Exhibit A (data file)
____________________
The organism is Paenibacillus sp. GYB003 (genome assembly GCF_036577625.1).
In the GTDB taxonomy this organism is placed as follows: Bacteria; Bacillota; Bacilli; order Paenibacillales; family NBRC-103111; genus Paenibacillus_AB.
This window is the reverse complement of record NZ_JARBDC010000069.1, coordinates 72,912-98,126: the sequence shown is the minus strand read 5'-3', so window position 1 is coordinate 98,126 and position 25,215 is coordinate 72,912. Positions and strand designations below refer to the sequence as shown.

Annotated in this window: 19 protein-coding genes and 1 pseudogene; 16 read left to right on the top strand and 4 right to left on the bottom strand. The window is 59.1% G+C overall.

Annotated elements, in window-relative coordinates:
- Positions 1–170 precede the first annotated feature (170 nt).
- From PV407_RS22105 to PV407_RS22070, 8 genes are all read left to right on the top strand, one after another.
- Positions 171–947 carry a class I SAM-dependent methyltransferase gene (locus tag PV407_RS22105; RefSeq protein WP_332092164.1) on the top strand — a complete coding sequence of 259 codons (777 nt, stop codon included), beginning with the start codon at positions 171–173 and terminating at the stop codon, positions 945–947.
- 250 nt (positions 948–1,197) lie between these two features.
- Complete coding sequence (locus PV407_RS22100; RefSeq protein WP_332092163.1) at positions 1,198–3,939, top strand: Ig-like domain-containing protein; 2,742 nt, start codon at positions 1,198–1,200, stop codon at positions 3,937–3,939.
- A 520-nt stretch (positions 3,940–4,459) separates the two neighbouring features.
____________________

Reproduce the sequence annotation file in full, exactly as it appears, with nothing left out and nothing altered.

The organism is Paenibacillus sp. GYB003 (genome assembly GCF_036577625.1).
In the GTDB taxonomy this organism is placed as follows: Bacteria; Bacillota; Bacilli; order Paenibacillales; family NBRC-103111; genus Paenibacillus_AB.
This window is the reverse complement of record NZ_JARBDC010000069.1, coordinates 72,912-98,126: the sequence shown is the minus strand read 5'-3', so window position 1 is coordinate 98,126 and position 25,215 is coordinate 72,912. Positions and strand designations below refer to the sequence as shown.

Annotated in this window: 19 protein-coding genes and 1 pseudogene; 16 read left to right on the top strand and 4 right to left on the bottom strand. The window is 59.1% G+C overall.

Annotated elements, in window-relative coordinates:
- Positions 1–170 precede the first annotated feature (170 nt).
- From PV407_RS22105 to PV407_RS22070, 8 genes are all read left to right on the top strand, one after another.
- Positions 171–947 carry a class I SAM-dependent methyltransferase gene (locus tag PV407_RS22105; RefSeq protein WP_332092164.1) on the top strand — a complete coding sequence of 259 codons (777 nt, stop codon included), beginning with the start codon at positions 171–173 and terminating at the stop codon, positions 945–947.
- 250 nt (positions 948–1,197) lie between these two features.
- Complete coding sequence (locus PV407_RS22100; RefSeq protein WP_332092163.1) at positions 1,198–3,939, top strand: Ig-like domain-containing protein; 2,742 nt, start codon at positions 1,198–1,200, stop codon at positions 3,937–3,939.
- A 520-nt stretch (positions 3,940–4,459) separates the two neighbouring features.